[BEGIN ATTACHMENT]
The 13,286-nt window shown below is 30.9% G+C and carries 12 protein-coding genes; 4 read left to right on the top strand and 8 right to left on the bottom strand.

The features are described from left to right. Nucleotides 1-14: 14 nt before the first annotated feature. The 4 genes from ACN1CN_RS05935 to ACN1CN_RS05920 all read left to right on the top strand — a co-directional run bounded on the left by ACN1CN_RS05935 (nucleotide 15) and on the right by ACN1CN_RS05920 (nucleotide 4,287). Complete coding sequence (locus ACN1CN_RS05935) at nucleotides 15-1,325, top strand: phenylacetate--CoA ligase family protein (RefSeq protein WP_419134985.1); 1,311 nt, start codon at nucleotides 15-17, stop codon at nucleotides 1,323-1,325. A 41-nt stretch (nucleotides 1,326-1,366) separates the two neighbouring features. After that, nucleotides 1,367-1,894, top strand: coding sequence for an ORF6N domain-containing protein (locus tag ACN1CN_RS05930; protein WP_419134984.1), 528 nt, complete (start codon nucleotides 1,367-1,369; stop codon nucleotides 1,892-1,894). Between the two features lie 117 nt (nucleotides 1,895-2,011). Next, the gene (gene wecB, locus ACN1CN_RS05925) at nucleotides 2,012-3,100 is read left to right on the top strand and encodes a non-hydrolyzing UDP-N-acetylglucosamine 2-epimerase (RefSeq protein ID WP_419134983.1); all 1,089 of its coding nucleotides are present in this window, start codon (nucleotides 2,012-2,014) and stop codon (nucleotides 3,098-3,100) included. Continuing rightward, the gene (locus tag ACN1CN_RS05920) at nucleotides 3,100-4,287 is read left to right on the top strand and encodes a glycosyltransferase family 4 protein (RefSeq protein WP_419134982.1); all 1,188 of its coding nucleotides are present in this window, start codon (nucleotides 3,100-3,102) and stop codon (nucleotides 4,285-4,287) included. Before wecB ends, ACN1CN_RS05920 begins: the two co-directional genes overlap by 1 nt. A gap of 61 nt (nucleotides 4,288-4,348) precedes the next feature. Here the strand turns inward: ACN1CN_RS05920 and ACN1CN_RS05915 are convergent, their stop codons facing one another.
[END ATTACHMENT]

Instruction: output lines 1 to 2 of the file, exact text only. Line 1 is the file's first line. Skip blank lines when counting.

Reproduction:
The 13,286-nt window shown below is 30.9% G+C and carries 12 protein-coding genes; 4 read left to right on the top strand and 8 right to left on the bottom strand.

The features are described from left to right. Nucleotides 1-14: 14 nt before the first annotated feature. The 4 genes from ACN1CN_RS05935 to ACN1CN_RS05920 all read left to right on the top strand — a co-directional run bounded on the left by ACN1CN_RS05935 (nucleotide 15) and on the right by ACN1CN_RS05920 (nucleotide 4,287). Complete coding sequence (locus ACN1CN_RS05935) at nucleotides 15-1,325, top strand: phenylacetate--CoA ligase family protein (RefSeq protein WP_419134985.1); 1,311 nt, start codon at nucleotides 15-17, stop codon at nucleotides 1,323-1,325. A 41-nt stretch (nucleotides 1,326-1,366) separates the two neighbouring features. After that, nucleotides 1,367-1,894, top strand: coding sequence for an ORF6N domain-containing protein (locus tag ACN1CN_RS05930; protein WP_419134984.1), 528 nt, complete (start codon nucleotides 1,367-1,369; stop codon nucleotides 1,892-1,894). Between the two features lie 117 nt (nucleotides 1,895-2,011). Next, the gene (gene wecB, locus ACN1CN_RS05925) at nucleotides 2,012-3,100 is read left to right on the top strand and encodes a non-hydrolyzing UDP-N-acetylglucosamine 2-epimerase (RefSeq protein ID WP_419134983.1); all 1,089 of its coding nucleotides are present in this window, start codon (nucleotides 2,012-2,014) and stop codon (nucleotides 3,098-3,100) included. Continuing rightward, the gene (locus tag ACN1CN_RS05920) at nucleotides 3,100-4,287 is read left to right on the top strand and encodes a glycosyltransferase family 4 protein (RefSeq protein WP_419134982.1); all 1,188 of its coding nucleotides are present in this window, start codon (nucleotides 3,100-3,102) and stop codon (nucleotides 4,285-4,287) included. Before wecB ends, ACN1CN_RS05920 begins: the two co-directional genes overlap by 1 nt. A gap of 61 nt (nucleotides 4,288-4,348) precedes the next feature. Here the strand turns inward: ACN1CN_RS05920 and ACN1CN_RS05915 are convergent, their stop codons facing one another.